Rachael Haynes – Australia’s Underrated Legend

Rachael Haynes celebrates her 36th birthday today and it gives us the perfect opportunity to look back at her career, achievements and legacy, at large.

Rachael Haynes. PC: Getty Images
Rachael Haynes. PC: Getty Images

 

Rachael Haynes was one of a kind and being a part of the all-conquering Aussie set-up for more than a decade, she was a beast. She was the backbone of the Australian batting for the longest time in her career and what made her special was her ability to bat anywhere in the order. Longevity was her strength and in spite of the various ups and downs, she always made it a point to defy her naysayers and detractors and silence them with her performances. After 167 games for Australia accumulating 3818 runs across formats, boasting of five World Cup wins in her trophy cabinet and a Commonwealth Games gold under her belt to top it off, Rachael Haynes has achieved anyone possibly could not even begin to dream, of achieving.

To trace her career and where it all started, she made her debut in 2009 versus England at the Lord’s but it was her 98 on test debut that announced her arrival on the international stage. What was so special about the knock was how she came in to bat at #7 when the scorecard read 28/5 and the resurrection effort put in by her to stitch the fifth wicket partnership of 229 with Jodie Fields was nothing short of remarkable. Perhaps, assessing her career in two halves will put things in perspective. She was dropped from the side after the 2013 Ashes in England after a string of poor performances. But the way she ground it out in the domestic circuit ensured she was called back to the national side in 2017 for a tour of New Zealand. Then began her impressive road to consistency and she never backed down. Averaging an unbelievable 45 in ODIs and 33 in T20Is from then, she was unstoppable. Occasionally, donning the captaincy hat in the absence of Meg Lanning; she was an asset to Australia in all measures.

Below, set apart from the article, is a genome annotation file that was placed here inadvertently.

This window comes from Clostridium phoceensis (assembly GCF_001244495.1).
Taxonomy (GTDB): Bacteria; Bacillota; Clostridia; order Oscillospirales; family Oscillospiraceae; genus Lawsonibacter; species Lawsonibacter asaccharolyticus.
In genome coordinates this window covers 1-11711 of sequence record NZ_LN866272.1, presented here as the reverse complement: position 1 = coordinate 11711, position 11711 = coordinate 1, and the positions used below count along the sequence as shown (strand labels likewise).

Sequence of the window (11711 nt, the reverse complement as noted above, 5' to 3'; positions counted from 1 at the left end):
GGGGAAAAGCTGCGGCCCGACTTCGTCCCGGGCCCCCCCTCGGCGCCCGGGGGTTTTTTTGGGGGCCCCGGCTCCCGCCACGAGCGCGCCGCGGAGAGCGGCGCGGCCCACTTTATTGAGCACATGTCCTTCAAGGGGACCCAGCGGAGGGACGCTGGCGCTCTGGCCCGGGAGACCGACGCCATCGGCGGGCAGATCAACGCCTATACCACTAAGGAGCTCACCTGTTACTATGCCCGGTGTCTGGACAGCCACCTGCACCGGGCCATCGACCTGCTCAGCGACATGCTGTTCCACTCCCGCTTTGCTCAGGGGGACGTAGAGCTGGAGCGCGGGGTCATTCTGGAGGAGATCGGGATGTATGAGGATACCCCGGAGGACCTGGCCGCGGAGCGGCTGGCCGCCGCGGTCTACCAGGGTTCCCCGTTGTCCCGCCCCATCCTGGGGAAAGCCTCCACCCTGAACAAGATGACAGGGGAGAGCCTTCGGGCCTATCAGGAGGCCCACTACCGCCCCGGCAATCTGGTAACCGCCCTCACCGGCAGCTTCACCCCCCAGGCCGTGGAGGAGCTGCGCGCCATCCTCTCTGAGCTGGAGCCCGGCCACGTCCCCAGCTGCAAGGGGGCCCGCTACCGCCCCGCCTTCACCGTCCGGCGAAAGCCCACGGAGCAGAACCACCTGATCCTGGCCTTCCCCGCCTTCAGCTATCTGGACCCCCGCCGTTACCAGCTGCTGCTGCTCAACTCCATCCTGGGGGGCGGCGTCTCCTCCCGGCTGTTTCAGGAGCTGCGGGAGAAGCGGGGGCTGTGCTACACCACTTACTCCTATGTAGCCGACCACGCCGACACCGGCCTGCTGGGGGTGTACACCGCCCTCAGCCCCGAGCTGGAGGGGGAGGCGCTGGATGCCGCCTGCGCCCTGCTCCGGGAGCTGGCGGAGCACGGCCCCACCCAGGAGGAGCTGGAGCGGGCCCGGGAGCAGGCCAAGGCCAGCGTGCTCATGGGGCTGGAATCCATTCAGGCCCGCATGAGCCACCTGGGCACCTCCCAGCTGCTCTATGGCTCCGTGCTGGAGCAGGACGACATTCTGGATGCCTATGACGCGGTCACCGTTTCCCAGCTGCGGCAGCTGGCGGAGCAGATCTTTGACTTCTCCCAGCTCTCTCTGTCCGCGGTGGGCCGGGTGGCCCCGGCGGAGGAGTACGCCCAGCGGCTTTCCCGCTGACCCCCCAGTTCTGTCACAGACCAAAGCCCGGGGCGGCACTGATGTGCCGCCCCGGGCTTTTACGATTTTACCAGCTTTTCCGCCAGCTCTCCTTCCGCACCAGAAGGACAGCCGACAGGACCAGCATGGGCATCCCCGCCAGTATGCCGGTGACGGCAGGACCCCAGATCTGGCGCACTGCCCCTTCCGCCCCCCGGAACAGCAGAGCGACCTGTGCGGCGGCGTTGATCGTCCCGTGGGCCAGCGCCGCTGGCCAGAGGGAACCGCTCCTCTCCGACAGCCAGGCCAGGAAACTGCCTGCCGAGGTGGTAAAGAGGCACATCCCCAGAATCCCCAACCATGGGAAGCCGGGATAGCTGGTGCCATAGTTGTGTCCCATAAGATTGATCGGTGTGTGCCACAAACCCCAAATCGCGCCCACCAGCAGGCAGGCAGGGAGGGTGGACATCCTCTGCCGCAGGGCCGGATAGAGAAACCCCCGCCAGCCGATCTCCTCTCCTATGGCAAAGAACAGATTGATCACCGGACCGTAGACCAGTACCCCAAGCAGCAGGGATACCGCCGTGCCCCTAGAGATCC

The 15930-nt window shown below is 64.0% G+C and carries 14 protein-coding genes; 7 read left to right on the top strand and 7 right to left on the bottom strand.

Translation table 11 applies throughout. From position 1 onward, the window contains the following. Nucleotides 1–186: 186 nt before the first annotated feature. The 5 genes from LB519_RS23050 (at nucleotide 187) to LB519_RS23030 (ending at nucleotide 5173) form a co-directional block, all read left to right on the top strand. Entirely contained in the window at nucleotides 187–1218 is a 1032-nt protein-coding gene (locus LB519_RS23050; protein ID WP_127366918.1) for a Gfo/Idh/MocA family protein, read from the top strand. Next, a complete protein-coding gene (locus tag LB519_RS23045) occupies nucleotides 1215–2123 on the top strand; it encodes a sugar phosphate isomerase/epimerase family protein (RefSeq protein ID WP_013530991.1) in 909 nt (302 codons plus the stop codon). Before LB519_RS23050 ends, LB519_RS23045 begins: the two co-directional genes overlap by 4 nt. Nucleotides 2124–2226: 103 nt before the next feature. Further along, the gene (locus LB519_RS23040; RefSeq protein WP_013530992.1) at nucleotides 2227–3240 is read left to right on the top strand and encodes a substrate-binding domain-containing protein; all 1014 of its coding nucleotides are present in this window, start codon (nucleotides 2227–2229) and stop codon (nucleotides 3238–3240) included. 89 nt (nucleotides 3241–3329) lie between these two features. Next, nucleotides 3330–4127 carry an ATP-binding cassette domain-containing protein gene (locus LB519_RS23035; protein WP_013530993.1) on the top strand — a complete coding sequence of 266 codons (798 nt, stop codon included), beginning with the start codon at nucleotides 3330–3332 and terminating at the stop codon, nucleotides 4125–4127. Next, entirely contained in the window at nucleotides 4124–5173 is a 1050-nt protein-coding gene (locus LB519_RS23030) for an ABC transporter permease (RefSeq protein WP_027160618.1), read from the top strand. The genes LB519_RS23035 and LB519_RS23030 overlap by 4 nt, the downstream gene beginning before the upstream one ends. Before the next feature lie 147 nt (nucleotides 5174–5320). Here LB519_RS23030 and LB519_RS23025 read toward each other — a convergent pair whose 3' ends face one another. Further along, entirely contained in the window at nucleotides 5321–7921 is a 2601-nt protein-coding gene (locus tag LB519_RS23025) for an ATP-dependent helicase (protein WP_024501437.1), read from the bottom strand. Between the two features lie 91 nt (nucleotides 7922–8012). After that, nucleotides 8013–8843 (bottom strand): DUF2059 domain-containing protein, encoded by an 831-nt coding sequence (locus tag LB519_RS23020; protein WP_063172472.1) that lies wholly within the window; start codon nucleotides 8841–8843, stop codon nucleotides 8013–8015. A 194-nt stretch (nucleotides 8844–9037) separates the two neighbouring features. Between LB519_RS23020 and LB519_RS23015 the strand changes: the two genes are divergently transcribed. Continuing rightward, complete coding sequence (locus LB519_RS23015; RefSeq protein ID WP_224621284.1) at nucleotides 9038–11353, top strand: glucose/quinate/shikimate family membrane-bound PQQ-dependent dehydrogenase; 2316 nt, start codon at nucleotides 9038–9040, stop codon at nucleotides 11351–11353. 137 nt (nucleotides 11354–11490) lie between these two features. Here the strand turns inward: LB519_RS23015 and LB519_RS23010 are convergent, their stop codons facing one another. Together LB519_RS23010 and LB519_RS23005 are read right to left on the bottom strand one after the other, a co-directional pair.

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Rachael Haynes and Meg Lanning with the ODI World Cup Trophy. PC: Getty Images
Rachael Haynes and Meg Lanning with the ODI World Cup Trophy. PC: Getty Images

 

Flexibility is also what made her special. Batting across various positions right from being an opener to being the trusted middle-order batter, she did it all. Reflecting on some of her iconic knocks, it is impossible to select a few but her 83 versus South Africa in the 2013 World Cup winning campaign comes to mind. It was a tricky run chase but the way she guided the team and stitched another crucial partnership with Lisa Sthalekar was brilliant. Even the 52 versus West Indies in the finals is unforgettable as she batted with immense self-belief and grit helping Australia post a big total that will go down in history as such a fine knock. That World Cup remains memorable as she raked up two more fifties and ended as Australia’s highest run-getter. Known to accelerate when the team needs it the most, her 89* vs England in 2017 when she just returned to the side, she oozed class and finesse helping Australia post a massive 296. Even the 25* off 15 is such an underrated knock in the semi-finals of the ICC Women’s T20 World Cup 2018 that often goes under the radar as she helped Australia post a big total.

Rachael Haynes. PC: Getty Images
Rachael Haynes. PC: Getty Images

 

Her perseverance was seen in other innings too, be it the 60 off 47 versus Sri Lanka in the ICC Women’s T20 World Cup 2020 where she paced her innings beautifully to help Australia win a crucial match after an opening game loss to India or the 130 versus England in the ICC Women’s ODI World Cup 2022, she blunted the English attack before going after them and registering a 196 runs stand that took the total beyond 300 for Australia. Likewise, the 68 in the World Cup finals versus England was also remarkable and she was the unsung hero playing a supporting role to Alyssa Healy who was the aggressor.

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More than the clutch knocks, it is the ever-lasting impact she left on the Australian team. She always guided youngsters and in one of her interviews reflected on how having a long career meant seeing others develop and grow and how that was so rewarding is such a remarkable thing to hear in this cutthroat and competitive world of cricket. When she announced her retirement, no one saw it coming and it shocked the cricketing world but the self-awareness to call it quits in spite of being at her peak is certainly what makes her one of a kind. The cricketing world certainly got richer because of her presence and contributions to Australia.

I am a first year postgraduate student pursuing a MA in Media and Communication Studies at Christ University, Bengaluru. I am a podcaster, blogger and an avid cricket fan. When not glued to cricket matches, you can find me submerged in books and thinking about cricket all the time.

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